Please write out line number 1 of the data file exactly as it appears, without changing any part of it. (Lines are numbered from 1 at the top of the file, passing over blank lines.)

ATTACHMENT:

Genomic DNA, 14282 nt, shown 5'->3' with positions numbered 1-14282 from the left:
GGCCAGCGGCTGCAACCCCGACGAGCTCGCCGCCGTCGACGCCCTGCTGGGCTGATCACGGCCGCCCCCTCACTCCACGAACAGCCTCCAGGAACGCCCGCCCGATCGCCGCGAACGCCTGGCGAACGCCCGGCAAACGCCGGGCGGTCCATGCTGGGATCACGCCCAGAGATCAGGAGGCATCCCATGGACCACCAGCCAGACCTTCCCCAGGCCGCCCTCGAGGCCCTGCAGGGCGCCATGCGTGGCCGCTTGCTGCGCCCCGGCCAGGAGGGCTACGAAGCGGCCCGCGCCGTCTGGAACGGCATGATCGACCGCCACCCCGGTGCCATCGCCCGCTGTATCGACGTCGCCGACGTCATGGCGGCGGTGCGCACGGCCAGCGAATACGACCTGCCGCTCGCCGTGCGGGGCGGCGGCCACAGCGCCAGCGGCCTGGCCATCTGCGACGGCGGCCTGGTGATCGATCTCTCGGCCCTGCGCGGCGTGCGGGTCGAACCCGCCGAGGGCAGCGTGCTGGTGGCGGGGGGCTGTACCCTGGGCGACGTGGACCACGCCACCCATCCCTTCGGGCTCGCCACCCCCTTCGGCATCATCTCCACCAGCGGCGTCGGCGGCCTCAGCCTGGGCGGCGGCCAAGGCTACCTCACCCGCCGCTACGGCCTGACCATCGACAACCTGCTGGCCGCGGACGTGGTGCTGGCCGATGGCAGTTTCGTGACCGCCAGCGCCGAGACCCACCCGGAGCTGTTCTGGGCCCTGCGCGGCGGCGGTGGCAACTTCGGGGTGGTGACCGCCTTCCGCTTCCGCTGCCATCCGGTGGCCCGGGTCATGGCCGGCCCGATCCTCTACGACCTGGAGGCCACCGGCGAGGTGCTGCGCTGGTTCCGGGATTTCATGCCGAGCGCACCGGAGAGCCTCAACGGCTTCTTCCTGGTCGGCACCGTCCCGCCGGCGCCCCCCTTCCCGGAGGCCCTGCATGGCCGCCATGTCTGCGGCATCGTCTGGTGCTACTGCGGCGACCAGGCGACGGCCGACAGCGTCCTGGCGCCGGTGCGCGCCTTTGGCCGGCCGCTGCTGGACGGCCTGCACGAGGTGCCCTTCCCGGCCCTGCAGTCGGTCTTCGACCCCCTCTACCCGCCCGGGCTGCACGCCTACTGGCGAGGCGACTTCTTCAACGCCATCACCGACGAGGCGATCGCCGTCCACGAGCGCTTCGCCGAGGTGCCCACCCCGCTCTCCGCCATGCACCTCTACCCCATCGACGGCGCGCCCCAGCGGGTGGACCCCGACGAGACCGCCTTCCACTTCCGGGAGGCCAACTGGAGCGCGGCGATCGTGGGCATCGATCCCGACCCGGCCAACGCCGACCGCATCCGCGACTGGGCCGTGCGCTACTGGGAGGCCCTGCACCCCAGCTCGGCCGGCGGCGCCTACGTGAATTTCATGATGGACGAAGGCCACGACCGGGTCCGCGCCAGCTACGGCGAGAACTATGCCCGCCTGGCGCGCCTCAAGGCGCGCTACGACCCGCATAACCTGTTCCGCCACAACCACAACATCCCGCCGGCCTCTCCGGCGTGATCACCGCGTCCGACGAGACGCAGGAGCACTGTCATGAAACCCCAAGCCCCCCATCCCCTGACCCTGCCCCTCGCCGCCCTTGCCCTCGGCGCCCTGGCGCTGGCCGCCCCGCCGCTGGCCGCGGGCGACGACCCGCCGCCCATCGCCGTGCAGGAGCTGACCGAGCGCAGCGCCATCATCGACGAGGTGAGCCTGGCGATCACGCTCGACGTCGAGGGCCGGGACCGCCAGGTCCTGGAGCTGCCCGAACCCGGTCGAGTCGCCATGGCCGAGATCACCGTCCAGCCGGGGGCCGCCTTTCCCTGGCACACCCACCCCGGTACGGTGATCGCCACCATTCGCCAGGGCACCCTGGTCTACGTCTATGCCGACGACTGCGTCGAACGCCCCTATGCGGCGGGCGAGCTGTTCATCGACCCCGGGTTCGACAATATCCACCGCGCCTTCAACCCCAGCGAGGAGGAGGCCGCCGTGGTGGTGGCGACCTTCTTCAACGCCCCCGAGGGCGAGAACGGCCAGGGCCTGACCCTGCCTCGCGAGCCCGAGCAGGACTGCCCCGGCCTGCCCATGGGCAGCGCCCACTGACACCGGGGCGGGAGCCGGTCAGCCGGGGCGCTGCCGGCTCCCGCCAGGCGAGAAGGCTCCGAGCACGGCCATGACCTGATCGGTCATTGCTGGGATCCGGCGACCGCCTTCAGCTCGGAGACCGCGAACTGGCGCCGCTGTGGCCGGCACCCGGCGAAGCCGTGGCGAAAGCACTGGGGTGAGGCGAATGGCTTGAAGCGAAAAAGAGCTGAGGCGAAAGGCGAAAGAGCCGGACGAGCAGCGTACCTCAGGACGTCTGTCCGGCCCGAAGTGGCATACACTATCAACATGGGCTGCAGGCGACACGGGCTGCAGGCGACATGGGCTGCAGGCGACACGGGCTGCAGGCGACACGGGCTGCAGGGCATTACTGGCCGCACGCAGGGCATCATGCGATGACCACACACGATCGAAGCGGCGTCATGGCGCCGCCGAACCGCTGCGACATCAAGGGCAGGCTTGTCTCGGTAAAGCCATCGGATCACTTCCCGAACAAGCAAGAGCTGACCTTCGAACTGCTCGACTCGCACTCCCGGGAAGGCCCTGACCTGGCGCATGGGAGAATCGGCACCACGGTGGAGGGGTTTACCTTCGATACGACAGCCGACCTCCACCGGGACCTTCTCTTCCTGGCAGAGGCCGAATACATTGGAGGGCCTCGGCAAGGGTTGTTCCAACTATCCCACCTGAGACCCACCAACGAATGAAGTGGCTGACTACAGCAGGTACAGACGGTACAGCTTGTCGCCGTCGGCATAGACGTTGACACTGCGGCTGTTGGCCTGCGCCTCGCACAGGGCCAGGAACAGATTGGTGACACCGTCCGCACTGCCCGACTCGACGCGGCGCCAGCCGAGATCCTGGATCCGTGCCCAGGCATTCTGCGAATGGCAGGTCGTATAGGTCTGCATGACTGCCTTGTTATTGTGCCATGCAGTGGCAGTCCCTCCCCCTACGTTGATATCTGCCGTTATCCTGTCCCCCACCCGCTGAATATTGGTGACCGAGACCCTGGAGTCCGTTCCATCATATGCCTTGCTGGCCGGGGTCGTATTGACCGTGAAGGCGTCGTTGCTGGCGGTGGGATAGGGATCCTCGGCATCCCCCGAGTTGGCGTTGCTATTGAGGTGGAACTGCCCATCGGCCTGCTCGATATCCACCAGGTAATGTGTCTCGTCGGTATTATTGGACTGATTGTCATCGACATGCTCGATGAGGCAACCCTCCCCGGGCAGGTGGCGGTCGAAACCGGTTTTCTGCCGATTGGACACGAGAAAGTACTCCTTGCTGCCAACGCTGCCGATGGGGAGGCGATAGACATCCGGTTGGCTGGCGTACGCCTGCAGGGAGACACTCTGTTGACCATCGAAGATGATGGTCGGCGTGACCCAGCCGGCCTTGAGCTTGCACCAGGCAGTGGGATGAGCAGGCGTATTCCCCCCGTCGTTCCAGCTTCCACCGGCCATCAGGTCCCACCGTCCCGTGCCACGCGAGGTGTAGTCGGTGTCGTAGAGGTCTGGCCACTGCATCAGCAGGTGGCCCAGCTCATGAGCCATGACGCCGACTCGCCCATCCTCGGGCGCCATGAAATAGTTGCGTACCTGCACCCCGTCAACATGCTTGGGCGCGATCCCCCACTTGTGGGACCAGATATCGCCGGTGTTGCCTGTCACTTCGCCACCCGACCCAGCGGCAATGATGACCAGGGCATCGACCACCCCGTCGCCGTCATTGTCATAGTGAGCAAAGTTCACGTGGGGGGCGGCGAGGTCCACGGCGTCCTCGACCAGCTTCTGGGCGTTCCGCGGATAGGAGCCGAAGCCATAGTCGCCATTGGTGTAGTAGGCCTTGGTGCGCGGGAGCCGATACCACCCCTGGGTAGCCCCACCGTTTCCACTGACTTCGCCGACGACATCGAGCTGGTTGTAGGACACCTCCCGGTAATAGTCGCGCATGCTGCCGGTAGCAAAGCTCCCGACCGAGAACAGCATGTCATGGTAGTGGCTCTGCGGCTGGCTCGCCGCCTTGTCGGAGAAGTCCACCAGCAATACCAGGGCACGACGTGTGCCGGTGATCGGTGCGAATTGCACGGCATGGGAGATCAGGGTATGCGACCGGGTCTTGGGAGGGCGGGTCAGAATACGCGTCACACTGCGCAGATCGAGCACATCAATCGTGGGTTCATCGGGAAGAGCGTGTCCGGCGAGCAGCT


Genomic DNA, 14282 nt, shown 5'->3' with positions numbered 1-14282 from the left: